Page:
20 30 40 50 60 70 80 90 100
Time(s)
300
320
340
360
380
400
420
440
460
480
500
Number of Alive Nodes
RE-PBR
WDFAD-DBR
B-DBR
C-DBR
A-DBR
CA-DBR
Figure 11. Comparison of alive nodes.
6.3.6. Network Lifetime
Network lifetime is shown in Figure 12, which depends on the utilization of the node battery;
if the dissipation of the node’s available power is efficient, then it will perform the network operation
for a longer time. B-DBR leads in the lifetime plot compared to all the schemes. This scheme has a fall
back recovery mechanism to ensure the data reach the destination. However, it does not find the data
Sensors 2018,18, 3271 21 of 25
route all the time and drops the data packet; that is the reason it has a greater drop ratio than other
proposed schemes, as given in Figure 13.
The WDFAD-DBR and RE-PBR have a greater drop ratio, but still, the lifetime is shorter, because,
in-spite of dropping packets, the same node is elected again and again, until its death. The immutable
destination node selection is due to the assignment of weight to forwarder nodes based on the link
and depth difference in RE-PBR and WDFAD-DBR, respectively.
On the other hand, the other proposed schemes (A-DBR, CA-DBR and C-DBR) show almost the
same behavior throughout the network lifespan. A-DBR has lower performance due to the adjustment
of the transmission range, which consumes more battery and leads to a shorter network lifetime;
while CA-DBR picks a collision-free path, which means a route with good quality gets selected time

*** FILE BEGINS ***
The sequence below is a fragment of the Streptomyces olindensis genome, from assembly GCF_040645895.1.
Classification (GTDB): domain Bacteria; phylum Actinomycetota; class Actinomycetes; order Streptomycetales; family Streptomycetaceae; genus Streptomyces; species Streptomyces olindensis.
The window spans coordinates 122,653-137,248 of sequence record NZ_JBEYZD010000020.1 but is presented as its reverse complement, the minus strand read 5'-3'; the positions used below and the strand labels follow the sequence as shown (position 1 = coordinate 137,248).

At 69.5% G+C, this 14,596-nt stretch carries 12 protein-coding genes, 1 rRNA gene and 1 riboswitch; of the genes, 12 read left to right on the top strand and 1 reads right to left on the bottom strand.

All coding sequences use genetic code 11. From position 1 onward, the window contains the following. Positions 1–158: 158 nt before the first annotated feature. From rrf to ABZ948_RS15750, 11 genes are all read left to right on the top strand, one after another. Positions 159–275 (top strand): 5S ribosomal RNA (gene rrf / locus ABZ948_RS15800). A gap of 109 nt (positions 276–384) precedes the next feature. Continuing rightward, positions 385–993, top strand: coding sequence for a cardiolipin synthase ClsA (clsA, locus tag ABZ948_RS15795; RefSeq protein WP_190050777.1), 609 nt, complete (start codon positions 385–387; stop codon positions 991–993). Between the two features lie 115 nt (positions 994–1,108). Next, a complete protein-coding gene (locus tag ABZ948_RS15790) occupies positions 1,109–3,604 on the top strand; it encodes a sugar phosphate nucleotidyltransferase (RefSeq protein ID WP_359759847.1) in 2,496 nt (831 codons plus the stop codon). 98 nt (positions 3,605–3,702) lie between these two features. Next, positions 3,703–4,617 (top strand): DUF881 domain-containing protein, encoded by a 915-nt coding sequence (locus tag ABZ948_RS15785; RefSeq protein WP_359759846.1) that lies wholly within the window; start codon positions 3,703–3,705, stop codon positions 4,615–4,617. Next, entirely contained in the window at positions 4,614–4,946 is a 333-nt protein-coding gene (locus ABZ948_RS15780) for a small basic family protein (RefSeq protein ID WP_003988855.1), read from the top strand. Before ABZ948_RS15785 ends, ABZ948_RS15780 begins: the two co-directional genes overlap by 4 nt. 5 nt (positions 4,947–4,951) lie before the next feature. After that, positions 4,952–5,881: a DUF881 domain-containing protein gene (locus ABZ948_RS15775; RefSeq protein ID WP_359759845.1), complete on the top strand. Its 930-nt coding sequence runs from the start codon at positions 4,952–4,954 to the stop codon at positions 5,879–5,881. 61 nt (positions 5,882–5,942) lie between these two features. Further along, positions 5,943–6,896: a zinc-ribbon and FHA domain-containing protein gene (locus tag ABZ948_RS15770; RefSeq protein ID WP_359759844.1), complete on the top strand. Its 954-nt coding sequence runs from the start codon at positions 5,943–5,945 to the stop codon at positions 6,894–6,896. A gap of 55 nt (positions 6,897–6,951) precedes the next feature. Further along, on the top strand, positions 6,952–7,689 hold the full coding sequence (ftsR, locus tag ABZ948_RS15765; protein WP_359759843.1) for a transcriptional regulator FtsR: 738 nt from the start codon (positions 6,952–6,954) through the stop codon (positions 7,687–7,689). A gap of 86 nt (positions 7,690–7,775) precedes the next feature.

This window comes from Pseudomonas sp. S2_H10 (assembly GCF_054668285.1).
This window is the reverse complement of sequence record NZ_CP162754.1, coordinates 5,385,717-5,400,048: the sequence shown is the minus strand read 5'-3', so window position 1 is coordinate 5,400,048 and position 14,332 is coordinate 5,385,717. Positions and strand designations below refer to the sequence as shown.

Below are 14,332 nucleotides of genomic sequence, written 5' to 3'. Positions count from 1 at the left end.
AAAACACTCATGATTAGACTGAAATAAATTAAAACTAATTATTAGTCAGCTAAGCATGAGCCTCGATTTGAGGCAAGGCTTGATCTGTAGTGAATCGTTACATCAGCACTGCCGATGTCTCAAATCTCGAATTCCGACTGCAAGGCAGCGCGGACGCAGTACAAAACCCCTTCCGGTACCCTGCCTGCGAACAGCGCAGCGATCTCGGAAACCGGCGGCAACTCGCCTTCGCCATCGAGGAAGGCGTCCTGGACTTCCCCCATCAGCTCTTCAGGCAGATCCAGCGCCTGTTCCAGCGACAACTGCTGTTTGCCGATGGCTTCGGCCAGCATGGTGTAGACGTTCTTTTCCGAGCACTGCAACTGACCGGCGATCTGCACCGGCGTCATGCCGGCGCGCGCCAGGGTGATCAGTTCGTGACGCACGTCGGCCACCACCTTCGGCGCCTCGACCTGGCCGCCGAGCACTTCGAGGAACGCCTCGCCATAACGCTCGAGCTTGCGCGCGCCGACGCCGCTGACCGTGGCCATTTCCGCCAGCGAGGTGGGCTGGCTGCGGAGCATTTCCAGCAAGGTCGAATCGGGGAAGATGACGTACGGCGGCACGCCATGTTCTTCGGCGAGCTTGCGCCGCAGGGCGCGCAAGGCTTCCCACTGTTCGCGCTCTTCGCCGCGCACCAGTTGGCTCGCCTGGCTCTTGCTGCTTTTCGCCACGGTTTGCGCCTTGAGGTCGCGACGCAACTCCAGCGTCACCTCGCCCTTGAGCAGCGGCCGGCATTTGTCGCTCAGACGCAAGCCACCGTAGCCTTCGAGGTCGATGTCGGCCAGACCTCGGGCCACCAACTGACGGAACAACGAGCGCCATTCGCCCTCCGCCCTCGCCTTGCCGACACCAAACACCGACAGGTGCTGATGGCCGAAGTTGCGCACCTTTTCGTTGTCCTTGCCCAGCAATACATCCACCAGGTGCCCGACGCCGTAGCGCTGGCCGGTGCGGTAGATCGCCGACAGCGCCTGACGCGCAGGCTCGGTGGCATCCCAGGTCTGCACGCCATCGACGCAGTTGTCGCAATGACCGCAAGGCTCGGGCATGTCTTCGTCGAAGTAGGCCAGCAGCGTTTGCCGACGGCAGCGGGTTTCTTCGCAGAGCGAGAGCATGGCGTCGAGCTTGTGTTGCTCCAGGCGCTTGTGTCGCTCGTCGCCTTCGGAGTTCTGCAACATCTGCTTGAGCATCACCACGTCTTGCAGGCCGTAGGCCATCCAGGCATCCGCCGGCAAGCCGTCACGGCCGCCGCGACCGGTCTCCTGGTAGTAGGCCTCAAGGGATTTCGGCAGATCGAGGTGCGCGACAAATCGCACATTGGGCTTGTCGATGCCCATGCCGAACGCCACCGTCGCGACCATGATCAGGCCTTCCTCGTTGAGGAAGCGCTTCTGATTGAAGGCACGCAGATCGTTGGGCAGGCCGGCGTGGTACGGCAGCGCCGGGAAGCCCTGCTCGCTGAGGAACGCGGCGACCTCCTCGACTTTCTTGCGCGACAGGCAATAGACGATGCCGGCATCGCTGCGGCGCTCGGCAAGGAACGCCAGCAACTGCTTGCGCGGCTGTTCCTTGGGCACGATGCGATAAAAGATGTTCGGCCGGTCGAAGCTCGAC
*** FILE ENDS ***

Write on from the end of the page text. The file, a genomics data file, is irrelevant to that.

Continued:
and again, leading to the sudden death of the intermediate nodes and creating a void hole. Thus,
it reduces the network lifetime. On the other hand, C-DBR creates clusters to gather data packets
locally and transmits a composite packet towards the destination. Thus, the repeated selection of a
high energy node leads to the quick depletion of the node’s battery.
100 150 200 250 300 350 400 450 500
Number of Nodes
700
720
740
760
780
800
820
840
860
880
900
Network Lifetime (sec)
RE-PBR
WDFAD-DBR
B-DBR
C-DBR
A-DBR
CA-DBR
Figure 12. Comparison of network lifetime.
6.3.7. Packet Drop Ratio
Figure 13 illustrates the number of packets dropped in the network. RE-PBR has a greater packet
drop ratio when the node number is 100 because it explicitly chooses three metrics (energy, depth
and link quality) to ensure a high quality signal reaches the destination. Although it ensures reliable
data delivery, if the link quality is not good, it drops the data packet. This is the reason it has a high
drop ratio.
WDFAD-DBR has a lower drop ratio as compared to RE-PBR because it looks up two hops
and assigns priority to each neighbor node. Although it has a lower drop ratio, it is higher than all
proposed schemes.
The proposed schemes show variation in the results with respect to each other and have better
performance than RE-PBR and WDFAD-DBR. The CA-DBR has the minimum drop rate compared to
the baseline and other proposed schemes. The reason is the consideration of collision on the wireless
channel. It chooses the link that has the minimum number of nodes surrounding the source node.
This parameter helps with delivering the data successfully at the destination. Whereas C-DBR and